• Plot daily weight on a chart
• Monitor rate of weight gain / loss
• In addition, record, length and head circumference weekly.
Medications for Use in Neonatal Resuscitation
Drug & Indication Dose Administration
Not routinely given for
Note: Use only 0.5mEq/ml
solution for infants
Heart rate should rise to
>100 within 30 seconds
after bolus infusion
equal to 0.01-0.03
infusion- start at
Warning: Never use undiluted
And NEVER inject into an artery
IV push or IT followed by 1ml
Don't mix with bicarbonate
If heart rate remain 100, may
repair dose q 5 min as ordered
Ringer‘s lactate, O Rh
Give over 5-10 minutes
Give by syringe or infusion
pumpgiven slowly over five to ten
minutes to avoid intraventricular
IV route preferred
Avoid giving naloxone to an
infant whose mother has a history
of narcotic dependence as
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Prepare 1 ml of 1 mg/ml
solution in a 1 ml syringe
naloxone can cause withdrawal
seizures in this situation.
Care of the Infant with the Meconium Aspiration Syndrome
Treatment in the nursery:
a. The infant should be monitored and observed carefully for signs of
respiratory distress, i.e., cyanosis, tachypnea, retractions, and grunting.
b. Arterial blood gases and pH should be monitored for evidence of either
metabolic or respiratory acidosis.
c. Obtain a chest x-ray to rule out air leak (pneumothorax, pneumomediastinum,
orpneumopericardium), secondary to air trapping from ball-valve obstruction.
d. An infant with a history of meconium aspiration who develops respiratory
distressshould be placed in a hood to maintain O2 saturations greater or equal
to 99% to prevent episodes of hypoxia and shunting.
e. Postural drainage should be done as clinically indicated.
f. Consider intubation and suctioning below the cords in the nursery, since
meconium can be removed from the upper airways even after the infant has
initiated spontaneous respirations.
g. If the infant experiences persistent respiratory distress after one-half hour of
life, antibiotics should be started after first obtaining blood, tracheal aspirate,
and CSF cultures. Urine, forGroup B Strep Latex, should also be obtained,
but antibiotics should not be withheld while waiting for urine.
h. Monitor the infant for pulmonary hypertension with evidence of right-to-left
Suctioning of Endotracheal Tubes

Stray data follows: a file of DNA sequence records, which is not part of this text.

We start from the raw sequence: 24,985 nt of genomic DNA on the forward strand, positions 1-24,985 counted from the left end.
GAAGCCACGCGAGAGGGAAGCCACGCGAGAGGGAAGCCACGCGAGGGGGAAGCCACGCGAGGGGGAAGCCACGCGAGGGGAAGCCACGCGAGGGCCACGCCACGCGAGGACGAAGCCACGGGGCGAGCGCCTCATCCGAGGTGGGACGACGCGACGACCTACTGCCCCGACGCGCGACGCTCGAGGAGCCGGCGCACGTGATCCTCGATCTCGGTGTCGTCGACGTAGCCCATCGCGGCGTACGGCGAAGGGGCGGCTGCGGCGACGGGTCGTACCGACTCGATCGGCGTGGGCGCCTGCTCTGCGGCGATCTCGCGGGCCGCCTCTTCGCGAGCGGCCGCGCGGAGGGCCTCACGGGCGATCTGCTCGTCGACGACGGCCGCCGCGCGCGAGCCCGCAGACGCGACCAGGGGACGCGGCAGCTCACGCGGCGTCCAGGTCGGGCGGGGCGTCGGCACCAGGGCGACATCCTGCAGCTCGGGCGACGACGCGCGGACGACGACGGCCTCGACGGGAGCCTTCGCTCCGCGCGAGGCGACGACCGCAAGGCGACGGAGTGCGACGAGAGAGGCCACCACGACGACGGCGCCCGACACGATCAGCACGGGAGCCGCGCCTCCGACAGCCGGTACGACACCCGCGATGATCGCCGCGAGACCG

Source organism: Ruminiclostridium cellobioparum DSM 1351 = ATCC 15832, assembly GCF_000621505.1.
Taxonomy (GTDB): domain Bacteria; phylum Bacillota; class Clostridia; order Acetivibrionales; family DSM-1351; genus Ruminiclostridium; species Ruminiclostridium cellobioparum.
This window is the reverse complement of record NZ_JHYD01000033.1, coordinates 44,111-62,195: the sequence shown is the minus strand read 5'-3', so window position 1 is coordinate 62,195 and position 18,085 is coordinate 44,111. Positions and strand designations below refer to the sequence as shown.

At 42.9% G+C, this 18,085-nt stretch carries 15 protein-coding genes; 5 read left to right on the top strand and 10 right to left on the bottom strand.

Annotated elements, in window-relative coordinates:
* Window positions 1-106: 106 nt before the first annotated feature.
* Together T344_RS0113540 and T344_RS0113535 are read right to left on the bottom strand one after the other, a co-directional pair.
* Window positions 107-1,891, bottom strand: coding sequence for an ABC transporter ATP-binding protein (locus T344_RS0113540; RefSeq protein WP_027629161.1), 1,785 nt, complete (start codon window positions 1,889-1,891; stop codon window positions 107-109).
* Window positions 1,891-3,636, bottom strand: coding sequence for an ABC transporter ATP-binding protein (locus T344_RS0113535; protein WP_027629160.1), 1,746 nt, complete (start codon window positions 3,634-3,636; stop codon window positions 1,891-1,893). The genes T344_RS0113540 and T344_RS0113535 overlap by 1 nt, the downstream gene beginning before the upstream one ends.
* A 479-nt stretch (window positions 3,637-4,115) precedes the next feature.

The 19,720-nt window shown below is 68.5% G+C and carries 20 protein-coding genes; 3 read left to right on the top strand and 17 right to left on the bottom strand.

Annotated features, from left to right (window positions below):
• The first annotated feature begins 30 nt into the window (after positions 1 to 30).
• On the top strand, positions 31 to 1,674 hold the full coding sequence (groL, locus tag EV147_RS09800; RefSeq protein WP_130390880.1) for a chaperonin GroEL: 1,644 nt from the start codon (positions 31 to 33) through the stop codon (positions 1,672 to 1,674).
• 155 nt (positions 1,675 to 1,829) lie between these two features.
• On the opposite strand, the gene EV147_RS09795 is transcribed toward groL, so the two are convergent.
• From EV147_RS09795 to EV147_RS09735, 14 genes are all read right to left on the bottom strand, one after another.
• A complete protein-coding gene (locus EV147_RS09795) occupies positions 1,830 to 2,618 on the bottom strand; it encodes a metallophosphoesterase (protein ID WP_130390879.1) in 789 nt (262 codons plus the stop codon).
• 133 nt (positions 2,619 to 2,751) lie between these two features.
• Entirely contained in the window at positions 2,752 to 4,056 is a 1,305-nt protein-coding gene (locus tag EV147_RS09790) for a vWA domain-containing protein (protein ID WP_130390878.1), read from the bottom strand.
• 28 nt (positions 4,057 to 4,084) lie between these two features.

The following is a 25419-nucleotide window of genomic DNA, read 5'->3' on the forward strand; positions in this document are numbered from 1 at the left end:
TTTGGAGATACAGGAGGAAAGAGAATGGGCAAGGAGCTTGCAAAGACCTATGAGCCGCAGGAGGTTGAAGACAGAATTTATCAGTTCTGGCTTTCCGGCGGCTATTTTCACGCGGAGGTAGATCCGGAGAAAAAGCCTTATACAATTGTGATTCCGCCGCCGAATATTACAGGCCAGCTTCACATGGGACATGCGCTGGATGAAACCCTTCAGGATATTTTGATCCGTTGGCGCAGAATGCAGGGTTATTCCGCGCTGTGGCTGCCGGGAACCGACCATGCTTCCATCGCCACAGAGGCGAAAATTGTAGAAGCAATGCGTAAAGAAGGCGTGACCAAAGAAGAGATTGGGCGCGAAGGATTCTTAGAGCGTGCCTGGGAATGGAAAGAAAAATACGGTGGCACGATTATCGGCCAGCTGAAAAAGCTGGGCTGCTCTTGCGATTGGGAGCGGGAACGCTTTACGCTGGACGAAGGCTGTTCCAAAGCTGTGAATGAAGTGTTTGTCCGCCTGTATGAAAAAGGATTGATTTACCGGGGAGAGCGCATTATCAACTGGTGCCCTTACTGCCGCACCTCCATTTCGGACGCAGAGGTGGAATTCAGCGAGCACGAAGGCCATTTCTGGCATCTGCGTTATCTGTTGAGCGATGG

Pre-assemble suction equipment. Recommended suction catheters are 5 or 6
French for 2.5 mm ET tube, 6 French for 3.0 ET tube and 8 French for 4.0 ET
tube. The amount of suction applied to the catheter should be between 40-80
Suction between feedings or discontinue feedings for period of treatment.
Auscultate chest prior to suctioning.
Oxygenation prior to suctioning will be done with anFiO2 no greater than 0.10
above that being used to ventilate the infant.
Monitor heart rate continuously.
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Suction should not be applied while the catheter is being inserted down the
ETtube. The tip of the suction catheter will not be inserted beyond the end of
the tube. Whenwithdrawing the catheter, continuous suction is applies.
The procedure should not take longer than 10 seconds.
Following suctioning, ventilate the infant with an FiO2 no greater than 0.10
above that used prior to suctioning. The PaO2 should be raised to a level
comparable to that prior to suctioning.
Do not add saline unless necessary. Saline may be used if the infant has thick
tenacious secretions which cannot be extracted by using suctioning alone.
Normal saline for secretions for
Respiratory Therapy use is instilled into ET tube and 3-5 ventilated breaths
performed prior to suctioning as above.
Vibration and percussion (CPT) will not be performed routinely prior to
suctioning. If the need for CPT is documented, it must be ordered by a
physician describing the area to be treated and the frequency of treatments.
Collection of Arterial Blood Gas Samples
Due to the persistent, continuing incidence of retinopathy of prematurity
(ROP), any infant in an increased ambient oxygen concentration must have his
arterial oxygen tension or saturation monitored. Retinal changes have been
noted in children whose PaO2s have not been higher than 100 mm Hg.
An ill infant without an indwelling arterial catheter should have arterial O2
tension monitored by arterial puncture, or PO2 catheter, or transcutaneous PO2
monitor. An acceptable alternative would be continuous pulse oximetry with
upper limits of saturation in the low 90's, but caution should be used to prevent
exposure to high amounts of oxygen. If questions arise regarding the
appropriate level of oxygen saturation, peripheral arterial puncture should be
Frequency of sampling depends on the clinical situation and the reliability of
the other monitoring devices. Generally, a change in respirator or CPAP setting
should be followed by a capillary or arterial sample within 15 minutes to an
hour. If performing a peripheral arterial puncture for blood gas purposes, note
should be made of the location, as many infants have shunting through the
ductusarteriosus that may effect the interpretation.
Blood gas sampling with peripheral arterial puncture or indwelling arterial
catheter requires 0.1 ml of blood. If electrolytes, ionized calcium and
hematocrit are also run in the NICU laboratory, 0.3 ml of blood are obtained.
Generally, the tuberculin syringe should be heparinized by withdrawing 0.1-
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0.2 ml of 100 U/ml heparin solution, coating the surfaces and disposing of the